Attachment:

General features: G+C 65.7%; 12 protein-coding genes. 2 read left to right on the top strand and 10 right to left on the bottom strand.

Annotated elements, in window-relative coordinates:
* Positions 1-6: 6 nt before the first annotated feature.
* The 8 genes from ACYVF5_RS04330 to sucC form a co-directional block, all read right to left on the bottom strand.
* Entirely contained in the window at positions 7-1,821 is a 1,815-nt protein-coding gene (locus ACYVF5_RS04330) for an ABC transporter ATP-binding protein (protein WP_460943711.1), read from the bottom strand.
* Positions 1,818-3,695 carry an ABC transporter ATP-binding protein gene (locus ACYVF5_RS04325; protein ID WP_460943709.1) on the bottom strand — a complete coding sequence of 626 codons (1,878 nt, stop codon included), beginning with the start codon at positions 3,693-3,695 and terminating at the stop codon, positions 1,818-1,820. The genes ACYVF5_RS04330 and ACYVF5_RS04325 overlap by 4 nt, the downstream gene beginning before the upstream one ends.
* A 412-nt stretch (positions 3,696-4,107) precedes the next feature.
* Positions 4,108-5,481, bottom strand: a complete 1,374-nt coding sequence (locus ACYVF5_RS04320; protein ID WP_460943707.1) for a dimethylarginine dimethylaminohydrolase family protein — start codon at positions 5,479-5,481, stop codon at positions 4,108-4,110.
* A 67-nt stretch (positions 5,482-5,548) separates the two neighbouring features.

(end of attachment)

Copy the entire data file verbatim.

General features: G+C 65.7%; 12 protein-coding genes. 2 read left to right on the top strand and 10 right to left on the bottom strand.

Annotated elements, in window-relative coordinates:
* Positions 1-6: 6 nt before the first annotated feature.
* The 8 genes from ACYVF5_RS04330 to sucC form a co-directional block, all read right to left on the bottom strand.
* Entirely contained in the window at positions 7-1,821 is a 1,815-nt protein-coding gene (locus ACYVF5_RS04330) for an ABC transporter ATP-binding protein (protein WP_460943711.1), read from the bottom strand.
* Positions 1,818-3,695 carry an ABC transporter ATP-binding protein gene (locus ACYVF5_RS04325; protein ID WP_460943709.1) on the bottom strand — a complete coding sequence of 626 codons (1,878 nt, stop codon included), beginning with the start codon at positions 3,693-3,695 and terminating at the stop codon, positions 1,818-1,820. The genes ACYVF5_RS04330 and ACYVF5_RS04325 overlap by 4 nt, the downstream gene beginning before the upstream one ends.
* A 412-nt stretch (positions 3,696-4,107) precedes the next feature.
* Positions 4,108-5,481, bottom strand: a complete 1,374-nt coding sequence (locus ACYVF5_RS04320; protein ID WP_460943707.1) for a dimethylarginine dimethylaminohydrolase family protein — start codon at positions 5,479-5,481, stop codon at positions 4,108-4,110.
* A 67-nt stretch (positions 5,482-5,548) separates the two neighbouring features.